Every summer, I make an annual pilgrimage to western Massachusetts to visit my parents and extended family. My father and mother live on a lake where I’ve been going for the majority of my childhood and adult years. It’s a place where I can really detach from the hectic reality associated with my busy life and clinical practice in Los Angeles.
The lake is also a site where my canine companion, Cardiff, greatly enjoys summering. Sometimes, in seeing the sheer glee Cardiff exudes upon bounding through the vast expanse of lush grass and chasing the boat-made waves, I feel a twinge of guilt that we lead such an urban existence in West Hollywood (then, reality hits when I recognize that suburban life isn’t really for me).
In venturing to the humid and buggy New England summertime climate from our seemingly perpetual dry and low-insect burdened environment of southern California, I have to take a variety of preparations in ensuring that Cardiff doesn’t contract regionally specific illnesses or incur any major trauma (or death).
Preventing Arthropod-Borne Disease
Extra precautions are made to prevent flea, tick, and mosquito bites, as the timing of the application of Cardiff’s topical anti-parasite medication (Revolution) is vital in ensuring he stays highly protected.
As it’s only an hour from Boston’s Logan Airport to the lake, Cardiff needs to be treated at least 24 hours in advance so that the medication appropriately absorbs through his skin and is less likely be partially or fully washed off.
Additionally, I keep Cardiff under close observation with his activities primarily being running at the lake’s edge or on the well-manicured lawn or swimming. He’s kept away from the dense foliage that lines the property and no deep-woods excursions are taken. If needed, Cardiff stays on leash to control his behavior and access to potentially injurious situations.
Avoiding Water Borne and Wildlife Associated Infection
Much like the time we spend on the Pacific Ocean’s edge on Southern California’s beaches, Cardiff’s inherent water-loving tendencies really shine at my parent’s lake.
The majority of our outdoor time is spent participating in water-related activities, including (seemingly) obsessively chasing waves, retrieving a golf ball from the shallow water, and pursuing any recreational swimmer who appears in Cardiff’s mind to need saving.
Fortunately, the underground spring-fed lake is extremely clean, as evidenced by the large population of healthy fish and plants. So I’m not overly concerned that Cardiff will contract a water-borne parasite or bacteria from consuming lake water during his sessions of play. Additionally, my parents strive to keep geese and other wildlife off of the property, which also benefits Cardiff’s heath as it reduces the likelihood that microorganisms will be encountered and cause infection.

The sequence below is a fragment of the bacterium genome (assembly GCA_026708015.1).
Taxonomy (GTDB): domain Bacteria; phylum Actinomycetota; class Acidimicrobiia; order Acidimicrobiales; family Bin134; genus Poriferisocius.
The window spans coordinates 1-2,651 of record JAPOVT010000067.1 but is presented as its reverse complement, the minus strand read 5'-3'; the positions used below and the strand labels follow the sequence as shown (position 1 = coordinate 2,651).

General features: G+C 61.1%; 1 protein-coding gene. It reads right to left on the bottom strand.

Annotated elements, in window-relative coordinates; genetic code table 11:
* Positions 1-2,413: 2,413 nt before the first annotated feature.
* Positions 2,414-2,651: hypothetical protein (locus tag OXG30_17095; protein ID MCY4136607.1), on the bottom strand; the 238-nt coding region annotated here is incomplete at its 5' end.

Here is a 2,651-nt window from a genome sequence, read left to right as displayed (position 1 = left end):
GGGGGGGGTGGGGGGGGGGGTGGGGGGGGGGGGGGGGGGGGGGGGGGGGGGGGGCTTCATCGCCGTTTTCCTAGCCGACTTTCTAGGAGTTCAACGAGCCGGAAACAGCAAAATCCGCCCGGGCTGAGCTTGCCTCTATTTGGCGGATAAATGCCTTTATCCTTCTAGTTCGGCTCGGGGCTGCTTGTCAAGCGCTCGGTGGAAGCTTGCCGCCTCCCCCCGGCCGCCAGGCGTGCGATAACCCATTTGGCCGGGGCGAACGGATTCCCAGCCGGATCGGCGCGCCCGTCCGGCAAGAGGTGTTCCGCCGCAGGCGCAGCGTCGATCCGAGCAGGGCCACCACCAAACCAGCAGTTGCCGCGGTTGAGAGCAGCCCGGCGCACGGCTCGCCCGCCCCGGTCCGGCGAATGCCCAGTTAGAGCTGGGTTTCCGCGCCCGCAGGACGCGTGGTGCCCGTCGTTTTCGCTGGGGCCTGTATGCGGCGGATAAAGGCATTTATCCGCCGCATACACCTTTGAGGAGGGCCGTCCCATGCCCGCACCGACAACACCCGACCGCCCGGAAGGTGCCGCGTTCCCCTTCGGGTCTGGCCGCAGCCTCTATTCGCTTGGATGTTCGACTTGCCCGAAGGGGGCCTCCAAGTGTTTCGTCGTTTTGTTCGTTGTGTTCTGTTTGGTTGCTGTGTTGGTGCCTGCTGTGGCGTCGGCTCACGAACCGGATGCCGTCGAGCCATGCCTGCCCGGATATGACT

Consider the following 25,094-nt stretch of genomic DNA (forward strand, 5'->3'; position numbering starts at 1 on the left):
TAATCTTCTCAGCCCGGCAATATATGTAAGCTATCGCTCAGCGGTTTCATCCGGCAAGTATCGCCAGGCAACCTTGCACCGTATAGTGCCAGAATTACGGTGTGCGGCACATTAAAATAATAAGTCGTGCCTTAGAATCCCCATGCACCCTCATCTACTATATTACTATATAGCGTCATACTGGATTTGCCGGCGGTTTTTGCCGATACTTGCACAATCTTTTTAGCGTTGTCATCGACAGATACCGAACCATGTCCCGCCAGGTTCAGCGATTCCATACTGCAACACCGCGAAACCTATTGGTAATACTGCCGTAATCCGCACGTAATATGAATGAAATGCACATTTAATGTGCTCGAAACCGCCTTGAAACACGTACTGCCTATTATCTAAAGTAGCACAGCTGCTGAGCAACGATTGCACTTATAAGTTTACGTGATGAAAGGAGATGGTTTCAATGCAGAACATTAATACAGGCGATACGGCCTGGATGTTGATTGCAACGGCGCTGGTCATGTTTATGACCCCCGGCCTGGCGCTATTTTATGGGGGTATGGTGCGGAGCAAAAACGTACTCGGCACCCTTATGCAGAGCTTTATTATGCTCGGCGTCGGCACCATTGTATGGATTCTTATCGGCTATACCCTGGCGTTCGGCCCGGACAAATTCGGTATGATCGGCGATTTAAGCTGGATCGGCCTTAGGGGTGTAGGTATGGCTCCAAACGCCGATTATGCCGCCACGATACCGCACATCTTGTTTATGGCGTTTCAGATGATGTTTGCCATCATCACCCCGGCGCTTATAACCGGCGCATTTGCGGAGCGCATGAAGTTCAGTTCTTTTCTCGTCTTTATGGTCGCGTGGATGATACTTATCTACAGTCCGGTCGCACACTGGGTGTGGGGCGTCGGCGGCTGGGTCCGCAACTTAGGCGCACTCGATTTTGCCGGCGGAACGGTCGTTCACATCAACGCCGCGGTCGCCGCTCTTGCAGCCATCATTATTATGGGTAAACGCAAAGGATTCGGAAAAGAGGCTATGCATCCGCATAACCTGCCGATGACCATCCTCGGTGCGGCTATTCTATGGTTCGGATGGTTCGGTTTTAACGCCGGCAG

I also bring plenty of medication, nutractueutical (supplement), and other ammunition should digestive tract ailments (Metronidazole, pre-/probiotic combinations, etc.), skin inflammation/infection (topical ointments, MultiRadiance Laser, etc.), or even a recurrence of his Immune Mediated Hemolytic Anemia (Azathioprine, Prednisone, Doxycycline, Famotidine, etc.) occur.
Averting Lake-Associated Trauma and Death
As Cardiff is so enthusiastic about his “lake watch” responsibilities, it’s often challenging to take his energy down a notch to prevent fatigue, injury, and even an accidental drowning. Just when he seems snuggled into a towel for some much needed and occasionally enforced rest, he’ll suddenly be called to action by the splashing waves.
His natural swimming tendencies also frequently emerge, as he’ll follow any person down the lake’s declining shoreline and stroke along at a comfortable pace.
Additionally, Cardiff has a high interest in partaking in all Stand Up Paddle (SUP), kayak, or boat outings. Leaving him behind is not an option, as concern for his safety isn’t always as highly prioritized by others. Once aboard, Cardiff is prone to falling off or wanting to jump to the neighboring person’s watercraft (if available, especially on SUP or kayak).
As a result of his intense attraction to water, I frequently outfit him with a snugly fitting and pet-appropriate life vest (Outward Hound version from Kygen). It keeps him completely afloat and even has a convenient handle so that he can be easily picked up and brought back onto watercraft. The vest also fits him so well that his ability to partake in his wave chasing responsibilities isn’t inhibited, though his ability to urinate occasionally is.
This was the seventh year I’ve brought Cardiff with me on this trip. Fortunately, he’s never suffered from any significant illness or injury as a result of careful planning and precautionary measures. How do you prepare your canine (or feline) companion for out-and-about adventuring?
Cardiff in his safety vest.
Swimming on the lake. Dr. Mahaney on right, Cardiff on left.
Dr. Patrick Mahaney